Bipartisan Support Grows to Put the Brakes on the Cadillac Tax

Originally projected to generate $87 billion over 10 years, the Cadillac tax was enacted in 2010 to help fund the Affordable Care Act by requiring the wealthiest Americans to pay a 40% excise tax on high-value health plans. However, opposition has mounted in light of new studies that show it will impact a broader segment of the population than expected.

Starting in 2018, the excise tax will be imposed when the total spending on a health plan, including employer and employee premium contributions, exceeds $10,200 for individuals and $27,500 for a family. Contributions made to a health savings account or flexible spending accounts are counted in this total. The tax is punitive, taxing every dollar above the threshold rate, and is not deductible by the employer.

A recent study by the International Foundation of Employee Benefit Plans indicates that nearly 60% of employers and other health care plan sponsors expect to trigger the 40% tax for individuals and families reaching the dollar threshold. Of those employers, roughly 40% are paring down their health plans to avoid it and a nearly equal percentage plan to do so before the 2018 effective date. In addition, a coalition of insurance providers opposed to the tax has said that it hurts worker retention and could cause some to drop their insurance coverage entirely.

As employers work to avoid this tax mandated by the Affordable Care Act, lobbying has intensified in Congress and had some success. For example, the House Ways and Means Committee has approved a measure to repeal the tax, as well as penalties on employers for not offering health coverage and penalties on individuals for not having health coverage. Repeal bills, supported by both Democrats and Republicans, have also been introduced in the Senate.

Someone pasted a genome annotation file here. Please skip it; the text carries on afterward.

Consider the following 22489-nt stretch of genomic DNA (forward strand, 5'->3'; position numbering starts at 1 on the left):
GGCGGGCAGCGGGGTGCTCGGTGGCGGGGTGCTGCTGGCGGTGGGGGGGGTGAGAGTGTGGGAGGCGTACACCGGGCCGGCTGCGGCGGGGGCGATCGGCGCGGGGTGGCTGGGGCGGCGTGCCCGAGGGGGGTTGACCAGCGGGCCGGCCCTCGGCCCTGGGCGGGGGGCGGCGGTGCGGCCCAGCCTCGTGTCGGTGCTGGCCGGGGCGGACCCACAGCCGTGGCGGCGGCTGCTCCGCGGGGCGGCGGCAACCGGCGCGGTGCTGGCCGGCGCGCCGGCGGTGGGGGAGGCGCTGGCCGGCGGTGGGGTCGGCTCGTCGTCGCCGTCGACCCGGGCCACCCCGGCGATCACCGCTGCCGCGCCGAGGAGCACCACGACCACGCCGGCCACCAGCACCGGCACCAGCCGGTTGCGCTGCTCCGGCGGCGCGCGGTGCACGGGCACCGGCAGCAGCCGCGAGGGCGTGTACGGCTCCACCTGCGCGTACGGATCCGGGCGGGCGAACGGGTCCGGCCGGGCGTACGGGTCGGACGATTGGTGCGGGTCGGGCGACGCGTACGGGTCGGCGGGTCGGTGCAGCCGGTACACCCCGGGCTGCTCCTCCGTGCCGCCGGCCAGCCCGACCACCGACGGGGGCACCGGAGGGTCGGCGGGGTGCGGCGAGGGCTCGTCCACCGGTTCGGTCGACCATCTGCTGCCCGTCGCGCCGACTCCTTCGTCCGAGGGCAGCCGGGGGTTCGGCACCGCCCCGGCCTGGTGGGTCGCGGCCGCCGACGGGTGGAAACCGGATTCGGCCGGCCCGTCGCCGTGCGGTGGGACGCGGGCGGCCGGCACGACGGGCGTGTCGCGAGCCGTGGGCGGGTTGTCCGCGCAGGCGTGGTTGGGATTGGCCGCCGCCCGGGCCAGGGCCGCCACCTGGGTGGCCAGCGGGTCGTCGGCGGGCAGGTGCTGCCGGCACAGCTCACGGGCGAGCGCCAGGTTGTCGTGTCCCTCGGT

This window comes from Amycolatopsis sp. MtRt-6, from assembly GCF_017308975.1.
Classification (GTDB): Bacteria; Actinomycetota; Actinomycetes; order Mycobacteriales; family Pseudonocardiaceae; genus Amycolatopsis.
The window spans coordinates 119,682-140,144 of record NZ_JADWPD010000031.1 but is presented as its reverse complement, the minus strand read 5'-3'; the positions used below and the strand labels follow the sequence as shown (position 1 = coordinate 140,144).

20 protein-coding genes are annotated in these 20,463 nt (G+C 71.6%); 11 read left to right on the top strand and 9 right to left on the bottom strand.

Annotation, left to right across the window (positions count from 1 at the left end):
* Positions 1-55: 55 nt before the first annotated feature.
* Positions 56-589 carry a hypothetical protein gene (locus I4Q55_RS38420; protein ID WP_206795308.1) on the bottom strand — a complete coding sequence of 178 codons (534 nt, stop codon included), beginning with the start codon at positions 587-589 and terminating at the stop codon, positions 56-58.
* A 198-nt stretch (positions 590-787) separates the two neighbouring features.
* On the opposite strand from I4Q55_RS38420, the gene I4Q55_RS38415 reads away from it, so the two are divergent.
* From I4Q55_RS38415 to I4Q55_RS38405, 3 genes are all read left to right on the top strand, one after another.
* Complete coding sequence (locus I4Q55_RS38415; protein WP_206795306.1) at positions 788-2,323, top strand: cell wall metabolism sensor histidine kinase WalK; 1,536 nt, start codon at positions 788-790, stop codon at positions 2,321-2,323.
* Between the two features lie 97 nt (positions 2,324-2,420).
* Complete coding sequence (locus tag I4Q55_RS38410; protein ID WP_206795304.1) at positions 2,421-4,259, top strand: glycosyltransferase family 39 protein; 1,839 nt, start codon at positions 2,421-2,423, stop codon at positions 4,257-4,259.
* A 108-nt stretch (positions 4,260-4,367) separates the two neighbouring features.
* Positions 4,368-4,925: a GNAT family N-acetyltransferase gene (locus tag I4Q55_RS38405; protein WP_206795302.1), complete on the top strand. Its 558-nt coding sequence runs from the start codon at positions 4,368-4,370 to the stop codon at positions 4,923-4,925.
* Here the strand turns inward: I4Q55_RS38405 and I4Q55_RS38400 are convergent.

Employers say that one of the intended justifications for the tax — that it will reduce health plan costs — is a myth. For example, they question how an excise tax targeting generous employer-provided health care plans can control soaring prescription drug costs. The Cadillac tax also has a negative impact on labor unions that have traditionally negotiated for generous health benefits at the expense of higher wages.

Relief from the excise tax could come in other ways. For example, the excise tax trigger could be adjusted to reflect widespread geographic differences in health costs and, with that, group health plan premiums.

Lawmakers could also clarify that employee contributions to health savings and flexible spending accounts are not included in calculating plan costs. In addition, the number of employer plans hit by the tax would be reduced if the tax applied only to medical benefits, and not ancillary benefits such as dental and vision care.

There is overwhelming bipartisan support in Congress for repealing the Cadillac tax. However, with the current stalemate, it is unlikely there will be any action until the new president takes office in 2017.